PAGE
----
Column: Frequently asked questions on the Crundwell case
|Dateline Dixon is a weekly column discussing whatever Dixon is discussing. Emily Coleman has "office hours" from 1 to 2 p.m. Wednesdays at Books on First, 202 W. First St. Feel free to stop by to ask questions, suggest story ideas, or just chat. She also can be reached at email@example.com or 815-625-3600, ext. 526.|
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DIXON – After last week’s column, I’ve gotten a lot of questions centering around the arrest of Dixon’s top financial officer.
I thought I’d answer a few of them in this column. If your questions aren’t answered here, feel free to give me a call. We’ve also compiled all of our Crundwell coverage here.
First, let’s start with the bit I’m sure you’re all familiar with by now: Rita A. Crundwell, 59, of Dixon, was arrested April 17 at City Hall and charged with federal wire fraud in connection with what prosecutors now say is the misappropriation of $53 million in city funds since 1990.
Question: What is a comptroller, and is it an elected position?
Answer: Crundwell was the comptroller and treasurer for the city of Dixon, which means she both kept the books and authorized spending. The only accounts she didn’t oversee were the ones for the water and waste water departments, Mayor Jim Burke said.
It is an appointed position created in 1971. Darlene Herzog was the first to hold the post. Crundwell succeeded her in 1983.
Q: Who was her boss?
A: The comptroller’s immediate supervisor is the finance commissioner. When Crundwell took the job in 1983, Walt Lohse held the post. Gerald Wermers held it his last 4 years on the council, then Roy Bridgeman was finance commissioner for 20 of his 24 years on the council, from 1991 to 2011. David Blackburn has held the post since April 2011, when Bridgeman did not win re-election.
Q: Could this money that Crundwell is accused of misappropriating have been used to reopen Memorial Pool?
A: Nope. Memorial Pool is owned by the Dixon Park District, not the city.
Q: What about the horse farm in Beloit, Wis.?
A: Contrary to some reports, Crundwell does not own the Meri-J Ranch.
According to a 2003 story by The Equine Chronicle, the ranch was established in the 1990s by Bob and Eleanor McKillips, parents of Crundwell’s longtime boyfriend, Jim. The ranch was bought by Percott Co.; Jim McKillips stayed on as manager.
A woman who answered the phone at Percott last week said Crundwell was “only a client.” In federal documents released Tuesday, prosecutors say Crundwell kept some of her horses at the ranch.
Q: Why is her bond so low?
A: Crundwell was released on a $4,500 recognizance bond, which means she put no money down, but will have to pay $4,500 and face detention if she violates the conditions the judge set to allow her to remain free. (For example, she can’t travel out of the general Dixon-to-Beloit area.)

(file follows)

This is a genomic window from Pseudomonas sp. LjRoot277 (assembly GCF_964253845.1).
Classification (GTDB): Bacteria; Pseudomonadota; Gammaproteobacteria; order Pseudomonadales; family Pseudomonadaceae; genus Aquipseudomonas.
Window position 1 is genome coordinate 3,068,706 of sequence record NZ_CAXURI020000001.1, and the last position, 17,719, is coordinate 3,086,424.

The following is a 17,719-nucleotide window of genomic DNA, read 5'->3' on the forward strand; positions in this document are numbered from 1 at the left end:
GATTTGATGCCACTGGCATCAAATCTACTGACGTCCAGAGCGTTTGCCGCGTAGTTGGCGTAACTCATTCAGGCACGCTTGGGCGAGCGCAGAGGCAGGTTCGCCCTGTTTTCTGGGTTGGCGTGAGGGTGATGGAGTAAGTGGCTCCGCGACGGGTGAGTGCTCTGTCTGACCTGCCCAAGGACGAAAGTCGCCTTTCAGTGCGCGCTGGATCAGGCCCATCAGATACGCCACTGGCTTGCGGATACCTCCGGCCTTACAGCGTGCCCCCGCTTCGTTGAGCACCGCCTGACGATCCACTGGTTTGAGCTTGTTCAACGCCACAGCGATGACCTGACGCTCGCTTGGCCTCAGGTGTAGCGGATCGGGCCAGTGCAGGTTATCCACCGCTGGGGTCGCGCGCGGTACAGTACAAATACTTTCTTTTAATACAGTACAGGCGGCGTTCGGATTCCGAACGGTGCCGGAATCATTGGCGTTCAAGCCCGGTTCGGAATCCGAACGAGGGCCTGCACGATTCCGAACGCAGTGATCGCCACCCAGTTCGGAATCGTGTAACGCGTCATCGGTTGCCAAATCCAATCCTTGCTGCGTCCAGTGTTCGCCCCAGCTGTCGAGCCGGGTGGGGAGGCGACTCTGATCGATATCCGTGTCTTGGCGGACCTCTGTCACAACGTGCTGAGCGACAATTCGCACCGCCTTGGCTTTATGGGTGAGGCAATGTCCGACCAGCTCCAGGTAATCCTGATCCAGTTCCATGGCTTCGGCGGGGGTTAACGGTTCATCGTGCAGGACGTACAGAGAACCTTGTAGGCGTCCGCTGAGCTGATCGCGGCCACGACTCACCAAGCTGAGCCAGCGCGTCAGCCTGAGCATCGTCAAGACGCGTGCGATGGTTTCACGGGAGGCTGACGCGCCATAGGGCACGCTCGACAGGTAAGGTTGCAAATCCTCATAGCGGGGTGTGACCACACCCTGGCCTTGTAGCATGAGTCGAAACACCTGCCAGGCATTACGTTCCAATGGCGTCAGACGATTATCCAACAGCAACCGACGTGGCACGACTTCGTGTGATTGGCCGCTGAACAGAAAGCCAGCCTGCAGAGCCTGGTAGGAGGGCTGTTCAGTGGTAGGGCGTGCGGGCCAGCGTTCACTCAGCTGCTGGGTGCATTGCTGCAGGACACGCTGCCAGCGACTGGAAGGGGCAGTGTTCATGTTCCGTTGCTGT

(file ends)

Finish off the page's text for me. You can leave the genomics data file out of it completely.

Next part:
Former federal prosecutor Joel Levin, who is not trying the case, told Sauk Valley Media that it’s not uncommon for a federal defendant, especially one accused of a white-collar crime, to be released on bond. A judge needs to determine whether a defendant is a flight risk or a danger to the community before making a decision on bond. A report compiled prior to Crundwelll’s bond hearing determined that she was neither.
You can find the whole story, “Expert: This case is ‘huge,’ ‘extraordinary,’” by clicking here.
Q: What’s her connection to the city’s refuse collector?
A: Rumors are swirling around Affordable Waste, which is owned by relatives of Crundwell.
While there is no way of knowing who, if anyone, the FBI is investigating, I did look into the bids for the city contract that were submitted in 2007, when Affordable beat longtime contract holder Allied Waste.
At the time, the city was considering switching to 60-gallon toters because it was getting complaints that the 35-gallon toters then in use were too small, Public Works Director Shawn Ortgiesen said.
The city took bids on 35-, 60- and 90-gallon toters.
Allied Waste would have been the low bidder if the city decided to stay with the 35-gallon toters.
Affordable Waste, though, was the low bidder for both the 60- and 90-gallon toter proposals. Its 60-gallon toter bid was about $50 a year less per resident than Allied’s, and about $80 a year per resident less than the third bidder, Moring Disposal.
When the city seeks bids, they are delivered to City Hall in sealed envelopes, which are opened all at once in council chambers, Ortgiesen said. A recommendation is then given to the council and a vote is taken. In 2007, the council voted 3-1 with Mayor Jim Burke and commissioners Roy Bridgeman, Ralph Contreras and Clark Kelly voting yes. Commissioner David Blackburn voted no because, according to meeting minutes, he didn’t think all residents should have to switch to a larger toter.
Q: What about the tax abatement received by her family, the Humphreys?
A: The Humphrey family farm received a tax abatement in June 2005 when it was annexed into city limits.
The property, which is on Dutch Road, gets the abatement on its unimproved property until one of the following happens: it is developed for something other than agriculture uses; all or part of the property is transferred to someone other than the Humphrey children; or 10 years passes.
Those terms were typical of annexations at that time, City Clerk Kathe Swanson said, and I confirmed that, looking at other annexation agreements.
SVM reporter Tara Becker contributed to this column.
Dateline Dixon is a weekly column discussing whatever Dixon is discussing.
Emily Coleman has "office hours" from 1 to 2 p.m. Wednesdays at Books on First, 202 W. First St. Feel free to stop by to ask questions, suggest story ideas, or just chat.
She also can be reached at firstname.lastname@example.org or 815-625-3600, ext. 526.
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